Over the last week, however, the debate about peer-review was stirring once more, with two paper retractions from Nature, a paper on biases in the peer-review process and an insightful blogpost I picked up on the web. I thought I’d chime in and rather than pursuing the publication of something that isn’t essentially novel, I decided to publish the little spiel here on my blog. Hopefully, it will stimulate some discussion, debate, or input. Specifically, I would like to know your opinion on why methods such as the one proposed below (or by others) do not find recognition by publishers. Would you submit/review for a journal that opens the evaluation process for the scientific community? Is it a flawed approach? Are there any insurmountable obstacles I fail to see? Or is the scientific/publishing community simply too set in its own ways (much like some industries we like to rant about) and likes to bang its head against the same brick wall over and over again? Please, go ahead and enlighten me.
Give me some credit! How to improve peer-review
Simon J. Brandl1,2 & Brett M. Taylor1,2
Peer-review is the backbone of scientific publication. Yet, it relies on the willingness of scientists to spend valuable time on reviewing (with no tangible reward) as well as their scientific rigor, integrity, and expertise (with little to no consequences if the latter is lacking) and is therefore a consistent subject of debate.
We posit that post-acceptance publication of the reviewers’ identities and comments along with every original article would provide a solution to both problems. Reviewers’ comments often offer invaluable input, significantly enhancing the quality of many manuscripts. This should be accredited on the paper. Conversely, articles of poor quality can slip through the peer-review process due to the lack of professional scrutiny or scientific integrity of reviewers, which may remain undetected by the handling editor. This should likewise be visible.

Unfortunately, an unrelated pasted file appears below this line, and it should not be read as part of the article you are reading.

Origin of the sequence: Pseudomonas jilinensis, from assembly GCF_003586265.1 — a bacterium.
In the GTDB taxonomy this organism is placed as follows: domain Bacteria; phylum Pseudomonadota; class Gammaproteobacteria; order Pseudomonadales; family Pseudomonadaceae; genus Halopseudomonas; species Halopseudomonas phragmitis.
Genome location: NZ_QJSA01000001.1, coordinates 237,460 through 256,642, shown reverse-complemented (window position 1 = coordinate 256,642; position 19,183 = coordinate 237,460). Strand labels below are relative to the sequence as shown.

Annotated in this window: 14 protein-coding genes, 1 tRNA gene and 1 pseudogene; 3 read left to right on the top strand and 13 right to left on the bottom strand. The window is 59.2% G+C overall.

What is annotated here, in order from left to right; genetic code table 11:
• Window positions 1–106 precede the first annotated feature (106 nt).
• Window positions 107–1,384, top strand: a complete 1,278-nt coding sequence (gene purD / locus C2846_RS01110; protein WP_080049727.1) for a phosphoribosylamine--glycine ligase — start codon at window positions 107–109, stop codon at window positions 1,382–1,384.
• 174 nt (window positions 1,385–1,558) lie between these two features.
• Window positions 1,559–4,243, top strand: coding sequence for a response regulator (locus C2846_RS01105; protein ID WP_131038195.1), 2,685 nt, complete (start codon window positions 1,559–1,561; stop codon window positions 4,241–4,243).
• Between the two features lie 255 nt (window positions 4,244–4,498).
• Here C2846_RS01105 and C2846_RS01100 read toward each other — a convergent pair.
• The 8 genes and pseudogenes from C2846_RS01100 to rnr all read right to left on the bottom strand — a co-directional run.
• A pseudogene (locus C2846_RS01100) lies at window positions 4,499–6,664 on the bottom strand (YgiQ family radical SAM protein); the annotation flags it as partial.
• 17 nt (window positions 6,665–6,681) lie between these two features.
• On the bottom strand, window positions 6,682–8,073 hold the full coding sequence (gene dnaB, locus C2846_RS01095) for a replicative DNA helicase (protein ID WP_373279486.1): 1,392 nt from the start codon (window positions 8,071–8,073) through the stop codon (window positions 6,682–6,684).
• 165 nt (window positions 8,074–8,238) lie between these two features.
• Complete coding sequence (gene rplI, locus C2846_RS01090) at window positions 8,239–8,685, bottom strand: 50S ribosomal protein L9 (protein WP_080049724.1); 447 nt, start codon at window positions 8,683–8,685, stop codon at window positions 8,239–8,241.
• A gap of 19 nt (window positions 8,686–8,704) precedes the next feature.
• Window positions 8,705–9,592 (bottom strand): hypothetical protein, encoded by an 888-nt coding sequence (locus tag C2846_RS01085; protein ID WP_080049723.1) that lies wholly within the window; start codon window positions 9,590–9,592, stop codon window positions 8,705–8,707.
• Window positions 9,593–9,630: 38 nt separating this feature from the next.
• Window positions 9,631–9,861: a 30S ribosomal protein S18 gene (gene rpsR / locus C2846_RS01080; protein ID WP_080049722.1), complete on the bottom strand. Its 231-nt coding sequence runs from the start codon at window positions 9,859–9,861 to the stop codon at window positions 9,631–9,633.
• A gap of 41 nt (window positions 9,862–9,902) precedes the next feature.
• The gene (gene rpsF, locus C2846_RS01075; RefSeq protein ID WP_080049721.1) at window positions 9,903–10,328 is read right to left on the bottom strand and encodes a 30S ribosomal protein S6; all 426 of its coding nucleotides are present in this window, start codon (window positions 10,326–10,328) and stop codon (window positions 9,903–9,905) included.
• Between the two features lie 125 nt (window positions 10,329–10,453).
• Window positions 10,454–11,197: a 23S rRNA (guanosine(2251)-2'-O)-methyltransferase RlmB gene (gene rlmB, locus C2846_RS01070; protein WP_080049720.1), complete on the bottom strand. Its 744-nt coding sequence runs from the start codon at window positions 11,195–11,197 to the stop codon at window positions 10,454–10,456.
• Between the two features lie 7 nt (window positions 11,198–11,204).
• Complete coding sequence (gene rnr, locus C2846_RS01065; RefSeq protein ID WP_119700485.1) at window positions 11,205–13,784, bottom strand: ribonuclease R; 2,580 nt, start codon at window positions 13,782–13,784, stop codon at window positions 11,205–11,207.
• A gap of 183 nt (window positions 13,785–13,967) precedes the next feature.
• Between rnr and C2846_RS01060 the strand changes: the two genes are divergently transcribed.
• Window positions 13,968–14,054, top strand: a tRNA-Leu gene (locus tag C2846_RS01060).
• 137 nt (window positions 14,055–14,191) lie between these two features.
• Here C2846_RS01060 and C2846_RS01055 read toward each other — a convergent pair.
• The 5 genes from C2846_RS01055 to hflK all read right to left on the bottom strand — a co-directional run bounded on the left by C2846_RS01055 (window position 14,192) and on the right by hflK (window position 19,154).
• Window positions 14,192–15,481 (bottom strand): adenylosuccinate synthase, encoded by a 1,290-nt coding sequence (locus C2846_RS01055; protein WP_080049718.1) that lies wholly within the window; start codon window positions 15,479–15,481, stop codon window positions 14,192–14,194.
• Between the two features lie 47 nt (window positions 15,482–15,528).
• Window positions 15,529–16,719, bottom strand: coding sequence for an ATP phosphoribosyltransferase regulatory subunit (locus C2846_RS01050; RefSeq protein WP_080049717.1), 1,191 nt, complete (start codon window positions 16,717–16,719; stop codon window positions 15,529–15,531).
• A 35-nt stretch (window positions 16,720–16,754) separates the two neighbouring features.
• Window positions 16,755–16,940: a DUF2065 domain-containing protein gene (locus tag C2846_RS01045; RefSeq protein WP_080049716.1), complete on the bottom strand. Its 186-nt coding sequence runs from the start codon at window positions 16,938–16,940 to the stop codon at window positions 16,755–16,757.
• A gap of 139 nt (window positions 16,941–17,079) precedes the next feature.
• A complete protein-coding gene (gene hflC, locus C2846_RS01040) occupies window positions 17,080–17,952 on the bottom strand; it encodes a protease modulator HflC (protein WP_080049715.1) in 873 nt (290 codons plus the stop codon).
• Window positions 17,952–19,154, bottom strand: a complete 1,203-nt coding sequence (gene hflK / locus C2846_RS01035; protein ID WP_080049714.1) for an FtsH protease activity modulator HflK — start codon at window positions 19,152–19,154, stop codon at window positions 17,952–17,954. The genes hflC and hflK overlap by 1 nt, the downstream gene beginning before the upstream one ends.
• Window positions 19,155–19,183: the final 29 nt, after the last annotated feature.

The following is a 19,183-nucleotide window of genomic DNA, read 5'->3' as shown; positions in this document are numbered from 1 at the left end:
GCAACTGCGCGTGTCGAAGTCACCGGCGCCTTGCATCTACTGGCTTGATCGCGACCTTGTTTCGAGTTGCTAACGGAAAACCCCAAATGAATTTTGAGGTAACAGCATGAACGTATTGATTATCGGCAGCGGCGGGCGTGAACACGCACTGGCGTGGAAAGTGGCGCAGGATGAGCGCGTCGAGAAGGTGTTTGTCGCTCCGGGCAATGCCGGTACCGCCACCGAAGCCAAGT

While this breaches the long-standing paradigm of reviewer anonymity post-acceptance, it does not discourage rigorous reviews resulting in rejection, as reviewers’ identities are only released upon acceptance. In turn, it allows researchers to boost their reputation within the scientific community through thorough but fair reviews (thus heightening the incentive to review), while decreasing the potential for nepotism and carelessness in the review process (thus safeguarding high quality scientific output). For conflicting reviews, suggesting acceptance and rejection, the rejecting reviewer may indicate whether or not he chooses to be named on the article if the editor decides to accept the manuscript for publication.
In times where the ever increasing number of scientific articles imposes a threefold strain on scientists’ time budgets (more articles to review, an exponentially growing library of articles to consider, and the necessity to increase personal output to remain competitive), we suggest that crediting reviewers and their input on published articles would drastically increase the merit of reviewing manuscripts, lift the qualitative bar for publication, and facilitate assessments of published articles.
1ARC Centre of Excellence for Coral Reef Studies, James Cook University, Townsville, Queensland 4811, Australia
2School of Marine and Tropical Biology, James Cook University, Townsville, Queensland 4811, Australia
P.S. This blog was peer-reviewed by Brett and my humble self. Due to inherently nepotistic predispositions, sloppiness, and biases towards ourselves, potential qualitative shortcomings and crucial flaws are preprogrammed and intended in order to make a point.